With the April 15th tax deadline getting closer, many people who have turned their hobbies into businesses may be thinking there are all kinds of business deductions they will be able to take. Well, before you get too excited, let me forewarn you that the IRS has ways of determining whether you have a real business or merely a hobby. And, they’ll expect you to prove it.
Business Or Hobby In The Eyes Of The IRS
Unfortunately, there are no concrete rules for determining if you operate a hobby or business. The IRS does say that a business must actively be trying to make a profit. To prove your startup is a business, you need to be able to show that you are making an effort to turn a profit.
Proving intentions is not always simple. But, the most obvious way to meet the IRS’s requirements for a business is to actually make a profit. Usually, you won’t be considered a hobby if you make a profit for three out of the first five years you are in business. The amount you make can be small. If you can show the IRS you made a couple of dollars off your startup, you should be OK.
Making A Profit Is Not The Only Thing The IRS Looks At For Proof
While making money is great for your new business and the first couple of years can be difficult to show a profit, you may be relieved to know that money alone isn’t enough for the IRS to consider you a business. You need to proactively demonstrate that your business is valid.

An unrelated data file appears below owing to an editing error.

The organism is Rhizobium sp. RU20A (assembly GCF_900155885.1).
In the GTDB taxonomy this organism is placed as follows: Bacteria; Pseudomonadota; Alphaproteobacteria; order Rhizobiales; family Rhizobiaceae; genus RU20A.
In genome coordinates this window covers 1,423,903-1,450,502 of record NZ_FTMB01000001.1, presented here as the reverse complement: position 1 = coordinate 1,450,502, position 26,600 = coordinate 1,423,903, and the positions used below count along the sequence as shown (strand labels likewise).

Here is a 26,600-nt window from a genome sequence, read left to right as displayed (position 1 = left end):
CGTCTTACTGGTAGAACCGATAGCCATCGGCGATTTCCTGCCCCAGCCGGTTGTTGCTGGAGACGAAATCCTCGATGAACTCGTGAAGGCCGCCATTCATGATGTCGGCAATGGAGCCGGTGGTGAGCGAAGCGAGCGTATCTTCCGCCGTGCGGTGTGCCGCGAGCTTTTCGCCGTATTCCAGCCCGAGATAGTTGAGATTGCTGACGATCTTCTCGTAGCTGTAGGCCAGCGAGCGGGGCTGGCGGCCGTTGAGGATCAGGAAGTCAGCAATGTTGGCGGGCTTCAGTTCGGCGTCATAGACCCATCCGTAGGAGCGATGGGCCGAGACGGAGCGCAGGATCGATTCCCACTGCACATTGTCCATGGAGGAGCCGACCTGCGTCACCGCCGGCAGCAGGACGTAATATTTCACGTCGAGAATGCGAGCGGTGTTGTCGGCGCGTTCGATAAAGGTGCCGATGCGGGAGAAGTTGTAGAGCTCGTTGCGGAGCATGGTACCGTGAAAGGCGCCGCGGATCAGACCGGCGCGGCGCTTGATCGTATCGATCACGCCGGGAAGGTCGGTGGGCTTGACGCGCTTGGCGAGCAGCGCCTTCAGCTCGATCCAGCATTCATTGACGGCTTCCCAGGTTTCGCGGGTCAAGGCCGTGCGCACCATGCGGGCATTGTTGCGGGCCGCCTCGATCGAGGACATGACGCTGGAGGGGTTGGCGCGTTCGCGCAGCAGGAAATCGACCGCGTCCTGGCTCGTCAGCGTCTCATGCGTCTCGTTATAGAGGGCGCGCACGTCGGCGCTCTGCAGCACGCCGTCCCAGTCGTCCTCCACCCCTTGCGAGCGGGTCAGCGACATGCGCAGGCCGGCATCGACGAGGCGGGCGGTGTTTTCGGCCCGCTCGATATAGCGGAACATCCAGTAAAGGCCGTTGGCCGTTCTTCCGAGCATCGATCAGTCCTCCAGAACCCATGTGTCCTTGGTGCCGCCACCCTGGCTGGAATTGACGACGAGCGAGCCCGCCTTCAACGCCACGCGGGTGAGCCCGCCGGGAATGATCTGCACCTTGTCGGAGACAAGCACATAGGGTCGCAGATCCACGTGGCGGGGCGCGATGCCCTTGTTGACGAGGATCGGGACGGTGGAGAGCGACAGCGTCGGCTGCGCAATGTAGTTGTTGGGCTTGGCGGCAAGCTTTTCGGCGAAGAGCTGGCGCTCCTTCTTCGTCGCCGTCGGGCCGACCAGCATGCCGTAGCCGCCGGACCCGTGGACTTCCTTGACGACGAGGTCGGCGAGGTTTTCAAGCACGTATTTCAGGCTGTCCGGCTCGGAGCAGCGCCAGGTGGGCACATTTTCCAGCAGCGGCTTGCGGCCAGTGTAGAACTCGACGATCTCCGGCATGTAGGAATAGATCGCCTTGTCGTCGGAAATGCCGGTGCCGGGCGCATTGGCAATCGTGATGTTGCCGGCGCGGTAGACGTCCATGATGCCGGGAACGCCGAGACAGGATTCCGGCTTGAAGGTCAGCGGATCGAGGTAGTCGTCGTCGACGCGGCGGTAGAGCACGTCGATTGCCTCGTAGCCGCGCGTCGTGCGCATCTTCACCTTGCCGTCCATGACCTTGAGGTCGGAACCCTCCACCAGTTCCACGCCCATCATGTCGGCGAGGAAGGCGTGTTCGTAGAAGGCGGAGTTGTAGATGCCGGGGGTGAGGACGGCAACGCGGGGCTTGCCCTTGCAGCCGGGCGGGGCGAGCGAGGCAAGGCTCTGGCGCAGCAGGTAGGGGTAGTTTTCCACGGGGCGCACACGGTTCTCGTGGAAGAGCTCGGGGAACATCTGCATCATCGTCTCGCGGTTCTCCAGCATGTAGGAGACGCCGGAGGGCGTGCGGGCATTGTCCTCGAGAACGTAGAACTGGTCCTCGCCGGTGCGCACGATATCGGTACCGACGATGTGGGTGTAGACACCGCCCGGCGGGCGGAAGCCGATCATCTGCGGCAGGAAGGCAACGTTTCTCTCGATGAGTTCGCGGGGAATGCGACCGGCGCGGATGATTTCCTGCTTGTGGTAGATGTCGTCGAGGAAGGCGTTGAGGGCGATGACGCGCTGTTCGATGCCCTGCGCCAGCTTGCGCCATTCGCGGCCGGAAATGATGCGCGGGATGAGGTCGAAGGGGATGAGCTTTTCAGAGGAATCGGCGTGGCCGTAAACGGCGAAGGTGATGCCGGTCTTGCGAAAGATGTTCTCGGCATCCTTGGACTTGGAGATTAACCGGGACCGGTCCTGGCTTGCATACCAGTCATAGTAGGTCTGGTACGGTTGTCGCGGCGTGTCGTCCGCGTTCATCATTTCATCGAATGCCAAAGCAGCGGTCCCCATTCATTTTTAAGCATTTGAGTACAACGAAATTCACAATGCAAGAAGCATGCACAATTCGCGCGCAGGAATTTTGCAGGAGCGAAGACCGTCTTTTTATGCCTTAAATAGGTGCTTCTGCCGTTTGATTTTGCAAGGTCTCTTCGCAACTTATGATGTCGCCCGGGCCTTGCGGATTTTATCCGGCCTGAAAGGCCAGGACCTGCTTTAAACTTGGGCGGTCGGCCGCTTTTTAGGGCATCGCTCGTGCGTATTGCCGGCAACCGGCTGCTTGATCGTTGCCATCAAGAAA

First and foremost is legal documentation. Depending on how you structure your business, you’ll have different legal documents. For instance, are you a Sole Proprietor or an LLC? Are you in a partnership? If so, what kind, general or limited? Do you have all of the permits, insurances and identifications you need to function as the type of business structure you have filed as in your state? These are many of the questions that many hobby-turned-businesses don’t think of until it’s too late.
Also, the IRS wants to know how you are keeping track of your business’s income and expenses. What kind of accounting records are you keeping? If the IRS doesn’t catch on immediately that you are treating a hobby like a business without establishing it legally, they will eventually. Businesses are taxed differently and you must file separately as a business.
Understand Tax Requirements And Legal Risks
I am not a tax attorney, but I do help people who want to evolve their hobby into a small business. I help my clients understand the legal risks before they happen and how to either avoid lawsuits or to understand that there are solutions to problems that may not be readily apparent to them. I help them understand the different ways of structuring their businesses and help them understand that the IRS will be looking at their business differently than they do their personal tax forms. Before you step into the business arena, let’s meet and make sure you are on solid ground so that you and your business can grow through the endeavor. Let’s make sure that your business has a strong legal foundation and a proper business plan so you can overcome the inevitable challenges and survive the business rollercoaster.